A high concentration of particulate matter or biomass in the water can also cause problems for flushometers, wearing sealing surfaces or building up in the bypass, slowing the operation of the flushometer or inhibiting it completely. A diaphragm, with its larger sealing surface area, may also get the nod for an advantage in these areas.

So what about flushometer pistons? Where are they preferable to diaphragm models? Well, piston models tend to perform better at low pressures than diaphragm flushometers do. Just remember that a flushometer model is designed to operate at a certain pressure level and volume. It’s not that piston flushometers are universally better at handling low pressure, this is just a general observation. Pistons may also be preferable in some weak systems where there tends to be some fluctuation (specifically dips) in water pressure.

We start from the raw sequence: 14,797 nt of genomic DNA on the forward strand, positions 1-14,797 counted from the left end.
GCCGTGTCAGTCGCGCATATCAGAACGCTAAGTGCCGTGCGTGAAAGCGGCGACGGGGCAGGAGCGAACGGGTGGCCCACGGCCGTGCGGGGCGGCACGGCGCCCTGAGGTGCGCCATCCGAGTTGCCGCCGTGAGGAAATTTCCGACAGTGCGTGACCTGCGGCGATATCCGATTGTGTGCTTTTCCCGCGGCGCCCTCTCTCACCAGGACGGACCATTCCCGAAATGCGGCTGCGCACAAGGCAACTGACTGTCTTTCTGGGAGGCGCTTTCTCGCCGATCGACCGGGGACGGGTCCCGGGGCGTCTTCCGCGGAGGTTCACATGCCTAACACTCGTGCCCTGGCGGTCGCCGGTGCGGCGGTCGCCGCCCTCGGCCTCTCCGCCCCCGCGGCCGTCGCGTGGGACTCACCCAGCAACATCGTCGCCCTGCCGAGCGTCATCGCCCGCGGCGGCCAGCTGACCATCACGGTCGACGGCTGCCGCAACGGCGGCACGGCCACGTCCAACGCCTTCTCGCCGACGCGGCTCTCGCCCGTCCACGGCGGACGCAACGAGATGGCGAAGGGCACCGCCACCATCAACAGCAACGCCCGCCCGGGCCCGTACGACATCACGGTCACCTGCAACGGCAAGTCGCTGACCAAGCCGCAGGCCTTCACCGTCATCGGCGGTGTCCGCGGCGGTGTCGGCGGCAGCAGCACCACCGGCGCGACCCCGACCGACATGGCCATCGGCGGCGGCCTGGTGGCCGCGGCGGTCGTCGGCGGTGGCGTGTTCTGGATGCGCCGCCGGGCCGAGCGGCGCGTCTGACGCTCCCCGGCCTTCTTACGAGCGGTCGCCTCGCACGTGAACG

The only way to be certain about your choice of flushometer infrastructure is to perform a close analysis of your setting and settings. That will help you evaluate whether or not you should proceed with piston flushometers or diaphragm flushometers - it’s not that one is better than the other. It’s the situation that dictates it.

Contact Us!
If you’d like some more insight into the specific operation of different flushometer types, don’t be afraid to reach out to us. You can also consult our experts on the relative advantages of either type or even for recommendations. Feel free to contact us and let us know how we can help you!